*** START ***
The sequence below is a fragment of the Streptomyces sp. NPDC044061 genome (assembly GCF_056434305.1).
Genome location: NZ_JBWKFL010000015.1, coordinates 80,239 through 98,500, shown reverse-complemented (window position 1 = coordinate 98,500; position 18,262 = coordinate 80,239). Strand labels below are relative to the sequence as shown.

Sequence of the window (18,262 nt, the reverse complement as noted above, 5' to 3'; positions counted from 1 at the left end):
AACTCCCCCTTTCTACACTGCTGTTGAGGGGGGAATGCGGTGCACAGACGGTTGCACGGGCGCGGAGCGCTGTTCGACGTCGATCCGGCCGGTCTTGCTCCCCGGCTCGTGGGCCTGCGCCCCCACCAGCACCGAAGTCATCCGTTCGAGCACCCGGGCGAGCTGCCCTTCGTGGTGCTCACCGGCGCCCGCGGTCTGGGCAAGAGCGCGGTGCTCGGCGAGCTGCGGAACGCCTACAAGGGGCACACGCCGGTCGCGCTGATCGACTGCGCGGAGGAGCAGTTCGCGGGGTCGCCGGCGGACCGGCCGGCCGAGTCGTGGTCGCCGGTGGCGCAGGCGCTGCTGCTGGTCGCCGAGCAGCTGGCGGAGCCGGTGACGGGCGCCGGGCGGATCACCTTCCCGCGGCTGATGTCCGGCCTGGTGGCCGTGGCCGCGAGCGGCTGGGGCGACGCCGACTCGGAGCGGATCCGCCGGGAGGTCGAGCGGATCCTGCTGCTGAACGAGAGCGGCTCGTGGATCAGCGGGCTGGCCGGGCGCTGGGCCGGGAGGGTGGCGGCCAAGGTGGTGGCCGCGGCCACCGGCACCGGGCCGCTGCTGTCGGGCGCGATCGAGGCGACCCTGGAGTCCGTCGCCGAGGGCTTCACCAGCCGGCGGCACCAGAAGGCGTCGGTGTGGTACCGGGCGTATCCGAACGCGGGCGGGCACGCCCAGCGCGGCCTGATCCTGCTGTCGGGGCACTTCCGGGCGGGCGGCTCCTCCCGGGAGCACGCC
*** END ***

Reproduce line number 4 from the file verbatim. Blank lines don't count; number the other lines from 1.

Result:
AACTCCCCCTTTCTACACTGCTGTTGAGGGGGGAATGCGGTGCACAGACGGTTGCACGGGCGCGGAGCGCTGTTCGACGTCGATCCGGCCGGTCTTGCTCCCCGGCTCGTGGGCCTGCGCCCCCACCAGCACCGAAGTCATCCGTTCGAGCACCCGGGCGAGCTGCCCTTCGTGGTGCTCACCGGCGCCCGCGGTCTGGGCAAGAGCGCGGTGCTCGGCGAGCTGCGGAACGCCTACAAGGGGCACACGCCGGTCGCGCTGATCGACTGCGCGGAGGAGCAGTTCGCGGGGTCGCCGGCGGACCGGCCGGCCGAGTCGTGGTCGCCGGTGGCGCAGGCGCTGCTGCTGGTCGCCGAGCAGCTGGCGGAGCCGGTGACGGGCGCCGGGCGGATCACCTTCCCGCGGCTGATGTCCGGCCTGGTGGCCGTGGCCGCGAGCGGCTGGGGCGACGCCGACTCGGAGCGGATCCGCCGGGAGGTCGAGCGGATCCTGCTGCTGAACGAGAGCGGCTCGTGGATCAGCGGGCTGGCCGGGCGCTGGGCCGGGAGGGTGGCGGCCAAGGTGGTGGCCGCGGCCACCGGCACCGGGCCGCTGCTGTCGGGCGCGATCGAGGCGACCCTGGAGTCCGTCGCCGAGGGCTTCACCAGCCGGCGGCACCAGAAGGCGTCGGTGTGGTACCGGGCGTATCCGAACGCGGGCGGGCACGCCCAGCGCGGCCTGATCCTGCTGTCGGGGCACTTCCGGGCGGGCGGCTCCTCCCGGGAGCACGCC